So, within the culture of Middle East in the beginning of the common era, Greek had one word for the non-democratic governing system with a single ruler. And it is written that Jesus used that word in his prayer, calling for God’s “empire” to come. It’s a fascinating political idea and one I’m unsure of. Is Jesus calling God’s empire? Do I want an empire? Maybe people only knew “empire” as the governing system, so to term it God’s was to say there will be a governing system that would support the people where the Romans had not. As you can see, it quickly brings up new ideas.
Later on, Rich took the common story from Matthew 25 of the master who gives his slaves talents. In the story, the slaves who double their talents are rewarded and the slave who buries his talents and refuses to invest them is punished. It’s often read as saying those who waste their “talents” are not welcome in the Kingdom of Heaven. Yet, with a little context within the early church and a quick note on the original Greek, a far more progressive reading is possible.
Rick explained that in the early church, the way to make several “talent” or the equivalent of 15 years hard labor’s riches, you had to be lender and charge exorbitant interest rates and then take the land when repayment was impossible. The master likely worked in that way and was probably visiting his investments while away during the story. The slave that chooses not to invest resists the master’s system that matches predatory loaning and is rejected.
That’s a cool interpretation, but the issue is what Jesus is referring to in this parable. Is this a parable about the kingdom of heaven? Most translations reference it as such, but Rick and Ched reject that. The original language uses a pronoun and the opening phrase of the passage in the NRSV, “For it is as if” infers that Jesus is speaking in simile about some unnamed concept. Ched, quoting Rick, suggested that “it” makes more sense when viewed based on the place of this parable in a set of three parables. It follows a parable about virgins awaiting a bridegroom and precedes the parable of separating the sheep and goats. Essentially, Rick argued that the first parable urges people to get ready for God, the second parable points out the wrong in society, and the third explains what will happen.
So the “it” may be referring to the current state of society. Jesus was criticizing the world and it offers immensely interesting applications for today and the motivations to get away from predatory loaning and systems of economic oppression that seem to dominate the world. It also offers an interesting critique of poverty traps with the master’s closing line: “For whoever has will be given more, and they will have an abundance. Whoever does not have, even what they have will be taken from them.” A poverty trap is the idea that you are so poor you cannot escape poverty. So the parable could be read as critiquing society for taking that stance and forcing the poor to stay poor.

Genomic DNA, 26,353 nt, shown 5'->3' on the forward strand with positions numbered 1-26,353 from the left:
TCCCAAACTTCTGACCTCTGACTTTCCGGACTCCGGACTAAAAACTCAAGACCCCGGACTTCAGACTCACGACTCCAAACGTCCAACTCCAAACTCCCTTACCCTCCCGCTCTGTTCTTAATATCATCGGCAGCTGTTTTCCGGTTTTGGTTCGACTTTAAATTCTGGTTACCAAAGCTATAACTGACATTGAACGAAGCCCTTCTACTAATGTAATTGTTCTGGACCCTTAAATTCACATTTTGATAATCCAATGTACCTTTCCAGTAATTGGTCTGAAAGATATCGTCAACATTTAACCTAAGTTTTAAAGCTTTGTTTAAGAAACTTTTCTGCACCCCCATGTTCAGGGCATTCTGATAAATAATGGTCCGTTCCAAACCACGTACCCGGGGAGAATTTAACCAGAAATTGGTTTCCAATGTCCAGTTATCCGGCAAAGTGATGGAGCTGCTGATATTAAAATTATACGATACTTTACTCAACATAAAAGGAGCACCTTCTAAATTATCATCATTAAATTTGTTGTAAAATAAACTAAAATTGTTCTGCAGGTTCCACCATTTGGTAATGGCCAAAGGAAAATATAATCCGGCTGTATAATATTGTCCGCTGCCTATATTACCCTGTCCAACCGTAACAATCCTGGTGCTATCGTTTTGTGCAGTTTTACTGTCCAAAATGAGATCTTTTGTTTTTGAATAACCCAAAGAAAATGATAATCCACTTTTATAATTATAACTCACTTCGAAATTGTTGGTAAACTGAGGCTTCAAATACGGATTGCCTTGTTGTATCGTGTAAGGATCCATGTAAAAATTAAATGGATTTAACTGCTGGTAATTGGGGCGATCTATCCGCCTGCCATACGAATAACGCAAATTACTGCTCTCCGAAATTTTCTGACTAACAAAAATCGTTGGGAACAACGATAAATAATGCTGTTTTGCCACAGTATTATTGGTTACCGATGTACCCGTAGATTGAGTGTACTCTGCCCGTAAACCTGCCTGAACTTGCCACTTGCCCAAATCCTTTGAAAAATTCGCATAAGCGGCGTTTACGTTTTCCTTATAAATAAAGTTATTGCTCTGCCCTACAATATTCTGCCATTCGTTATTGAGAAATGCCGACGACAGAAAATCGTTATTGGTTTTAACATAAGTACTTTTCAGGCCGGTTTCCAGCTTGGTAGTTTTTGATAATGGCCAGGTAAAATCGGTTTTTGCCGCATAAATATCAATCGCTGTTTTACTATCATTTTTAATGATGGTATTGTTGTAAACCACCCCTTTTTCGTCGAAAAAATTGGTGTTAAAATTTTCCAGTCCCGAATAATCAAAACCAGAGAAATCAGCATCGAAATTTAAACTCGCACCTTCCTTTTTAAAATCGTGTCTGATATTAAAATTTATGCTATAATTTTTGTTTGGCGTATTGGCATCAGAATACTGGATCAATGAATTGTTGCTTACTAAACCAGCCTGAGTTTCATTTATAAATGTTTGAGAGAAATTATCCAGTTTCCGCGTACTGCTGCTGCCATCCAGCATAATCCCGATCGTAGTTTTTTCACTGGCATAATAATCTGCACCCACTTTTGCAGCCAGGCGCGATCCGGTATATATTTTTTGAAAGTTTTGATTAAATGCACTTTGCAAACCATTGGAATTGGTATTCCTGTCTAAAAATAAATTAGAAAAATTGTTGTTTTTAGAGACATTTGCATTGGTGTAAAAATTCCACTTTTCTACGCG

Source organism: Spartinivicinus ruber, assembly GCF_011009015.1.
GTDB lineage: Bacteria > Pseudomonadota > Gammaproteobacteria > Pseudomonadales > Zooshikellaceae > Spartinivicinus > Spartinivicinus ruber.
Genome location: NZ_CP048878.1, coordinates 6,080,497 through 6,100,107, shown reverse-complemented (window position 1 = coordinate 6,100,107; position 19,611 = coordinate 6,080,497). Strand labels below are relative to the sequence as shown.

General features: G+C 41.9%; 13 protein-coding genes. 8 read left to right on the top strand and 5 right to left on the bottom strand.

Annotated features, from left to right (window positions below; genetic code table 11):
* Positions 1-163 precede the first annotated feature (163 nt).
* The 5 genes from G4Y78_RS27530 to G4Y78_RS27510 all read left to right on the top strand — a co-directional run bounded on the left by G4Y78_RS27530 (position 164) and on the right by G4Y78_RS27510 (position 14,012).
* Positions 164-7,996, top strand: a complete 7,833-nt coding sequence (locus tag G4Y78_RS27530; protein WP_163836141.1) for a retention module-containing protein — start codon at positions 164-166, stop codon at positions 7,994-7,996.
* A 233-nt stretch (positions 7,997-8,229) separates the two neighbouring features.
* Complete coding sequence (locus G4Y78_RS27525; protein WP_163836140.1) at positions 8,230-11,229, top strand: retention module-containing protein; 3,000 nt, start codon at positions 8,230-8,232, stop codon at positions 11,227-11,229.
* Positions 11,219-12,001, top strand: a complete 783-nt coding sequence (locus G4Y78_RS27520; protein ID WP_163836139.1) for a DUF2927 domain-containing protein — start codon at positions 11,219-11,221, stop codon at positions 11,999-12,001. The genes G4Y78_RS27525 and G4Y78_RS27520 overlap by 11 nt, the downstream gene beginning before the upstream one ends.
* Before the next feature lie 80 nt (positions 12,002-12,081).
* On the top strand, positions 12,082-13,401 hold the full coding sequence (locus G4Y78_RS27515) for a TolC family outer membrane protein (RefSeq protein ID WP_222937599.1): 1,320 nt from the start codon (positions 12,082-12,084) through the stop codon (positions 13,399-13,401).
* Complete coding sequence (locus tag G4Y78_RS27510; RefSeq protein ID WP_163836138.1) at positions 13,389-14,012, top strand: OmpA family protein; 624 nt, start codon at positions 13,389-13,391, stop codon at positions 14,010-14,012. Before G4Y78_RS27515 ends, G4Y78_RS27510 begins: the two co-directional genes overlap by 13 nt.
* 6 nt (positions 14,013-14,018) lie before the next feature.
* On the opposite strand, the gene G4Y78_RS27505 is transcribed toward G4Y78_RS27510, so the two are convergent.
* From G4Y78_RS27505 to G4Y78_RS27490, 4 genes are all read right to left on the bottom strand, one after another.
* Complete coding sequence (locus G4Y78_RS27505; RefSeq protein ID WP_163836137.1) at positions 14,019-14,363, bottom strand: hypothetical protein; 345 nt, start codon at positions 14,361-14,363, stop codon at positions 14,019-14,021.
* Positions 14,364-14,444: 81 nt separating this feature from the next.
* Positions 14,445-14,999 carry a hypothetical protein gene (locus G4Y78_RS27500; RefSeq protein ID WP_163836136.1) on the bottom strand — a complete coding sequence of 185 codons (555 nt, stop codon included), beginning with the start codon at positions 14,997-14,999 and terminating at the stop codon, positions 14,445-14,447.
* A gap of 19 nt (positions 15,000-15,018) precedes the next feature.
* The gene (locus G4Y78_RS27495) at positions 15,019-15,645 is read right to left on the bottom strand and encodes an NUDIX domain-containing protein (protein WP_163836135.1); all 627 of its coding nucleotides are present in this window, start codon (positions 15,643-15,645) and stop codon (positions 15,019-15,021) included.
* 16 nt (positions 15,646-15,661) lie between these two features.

Both of these new interpretations, in the Lord’s Prayer and Matthew 25 have really drawn my attention and been my source of learning this week. I’m excited to have the opportunity to bring religion to alignment with the rest of my values. That being said, there’s still plenty especially around racism, sexism, and cultural dominance of which I’m still suspicious. Most supports for same-sex relationships seem to reject other gender and/or sexual minorities, so I do not know what lies ahead. Likewise, I’m suspicious that placing the bible within its context might take some stories that are in line with my values and show that they are not. Still, I am intrigued and moved to start taking this religion stuff a little more seriously. After all, that’s what the year is about.
To that end, the other members of the YAV delegation headed for Peru may start working through Ched Myers’ bible study book, “Say To This Mountain,” which works through the Gospel of Mark. So far, religious and spiritual discovery has been more at the center of my YAV year than I expected, but I think I’m okay with that. It’s new and fascinating and truthfully, that’s what I want.